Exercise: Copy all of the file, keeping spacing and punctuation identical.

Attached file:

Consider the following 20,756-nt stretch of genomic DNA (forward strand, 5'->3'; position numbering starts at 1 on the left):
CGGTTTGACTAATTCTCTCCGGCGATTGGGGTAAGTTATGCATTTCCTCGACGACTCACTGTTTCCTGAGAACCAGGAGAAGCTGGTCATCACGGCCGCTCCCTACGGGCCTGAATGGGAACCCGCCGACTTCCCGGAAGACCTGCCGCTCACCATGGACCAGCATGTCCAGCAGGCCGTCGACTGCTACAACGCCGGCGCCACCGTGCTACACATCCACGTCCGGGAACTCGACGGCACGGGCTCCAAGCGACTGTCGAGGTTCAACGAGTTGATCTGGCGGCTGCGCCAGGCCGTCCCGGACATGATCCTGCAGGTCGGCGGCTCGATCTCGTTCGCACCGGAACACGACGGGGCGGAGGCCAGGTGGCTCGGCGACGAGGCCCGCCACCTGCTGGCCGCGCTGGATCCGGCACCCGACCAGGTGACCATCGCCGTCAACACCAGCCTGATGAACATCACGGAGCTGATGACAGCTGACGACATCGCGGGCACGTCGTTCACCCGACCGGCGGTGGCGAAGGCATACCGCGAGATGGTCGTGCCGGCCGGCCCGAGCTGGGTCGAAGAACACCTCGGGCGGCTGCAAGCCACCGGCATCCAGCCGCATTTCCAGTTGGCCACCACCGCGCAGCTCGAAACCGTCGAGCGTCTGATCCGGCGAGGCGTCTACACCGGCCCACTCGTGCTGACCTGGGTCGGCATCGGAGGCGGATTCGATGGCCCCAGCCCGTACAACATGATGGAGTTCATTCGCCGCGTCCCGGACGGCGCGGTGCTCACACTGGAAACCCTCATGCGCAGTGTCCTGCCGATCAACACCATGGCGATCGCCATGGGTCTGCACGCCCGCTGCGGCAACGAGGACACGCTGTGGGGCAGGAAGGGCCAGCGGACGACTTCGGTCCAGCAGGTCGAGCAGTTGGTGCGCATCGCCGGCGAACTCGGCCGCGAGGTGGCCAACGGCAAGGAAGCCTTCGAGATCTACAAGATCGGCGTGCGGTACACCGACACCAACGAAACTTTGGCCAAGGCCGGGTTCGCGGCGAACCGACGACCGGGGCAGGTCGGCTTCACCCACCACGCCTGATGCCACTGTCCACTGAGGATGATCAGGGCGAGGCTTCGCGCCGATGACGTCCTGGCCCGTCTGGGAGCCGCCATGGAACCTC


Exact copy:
Consider the following 20,756-nt stretch of genomic DNA (forward strand, 5'->3'; position numbering starts at 1 on the left):
CGGTTTGACTAATTCTCTCCGGCGATTGGGGTAAGTTATGCATTTCCTCGACGACTCACTGTTTCCTGAGAACCAGGAGAAGCTGGTCATCACGGCCGCTCCCTACGGGCCTGAATGGGAACCCGCCGACTTCCCGGAAGACCTGCCGCTCACCATGGACCAGCATGTCCAGCAGGCCGTCGACTGCTACAACGCCGGCGCCACCGTGCTACACATCCACGTCCGGGAACTCGACGGCACGGGCTCCAAGCGACTGTCGAGGTTCAACGAGTTGATCTGGCGGCTGCGCCAGGCCGTCCCGGACATGATCCTGCAGGTCGGCGGCTCGATCTCGTTCGCACCGGAACACGACGGGGCGGAGGCCAGGTGGCTCGGCGACGAGGCCCGCCACCTGCTGGCCGCGCTGGATCCGGCACCCGACCAGGTGACCATCGCCGTCAACACCAGCCTGATGAACATCACGGAGCTGATGACAGCTGACGACATCGCGGGCACGTCGTTCACCCGACCGGCGGTGGCGAAGGCATACCGCGAGATGGTCGTGCCGGCCGGCCCGAGCTGGGTCGAAGAACACCTCGGGCGGCTGCAAGCCACCGGCATCCAGCCGCATTTCCAGTTGGCCACCACCGCGCAGCTCGAAACCGTCGAGCGTCTGATCCGGCGAGGCGTCTACACCGGCCCACTCGTGCTGACCTGGGTCGGCATCGGAGGCGGATTCGATGGCCCCAGCCCGTACAACATGATGGAGTTCATTCGCCGCGTCCCGGACGGCGCGGTGCTCACACTGGAAACCCTCATGCGCAGTGTCCTGCCGATCAACACCATGGCGATCGCCATGGGTCTGCACGCCCGCTGCGGCAACGAGGACACGCTGTGGGGCAGGAAGGGCCAGCGGACGACTTCGGTCCAGCAGGTCGAGCAGTTGGTGCGCATCGCCGGCGAACTCGGCCGCGAGGTGGCCAACGGCAAGGAAGCCTTCGAGATCTACAAGATCGGCGTGCGGTACACCGACACCAACGAAACTTTGGCCAAGGCCGGGTTCGCGGCGAACCGACGACCGGGGCAGGTCGGCTTCACCCACCACGCCTGATGCCACTGTCCACTGAGGATGATCAGGGCGAGGCTTCGCGCCGATGACGTCCTGGCCCGTCTGGGAGCCGCCATGGAACCTC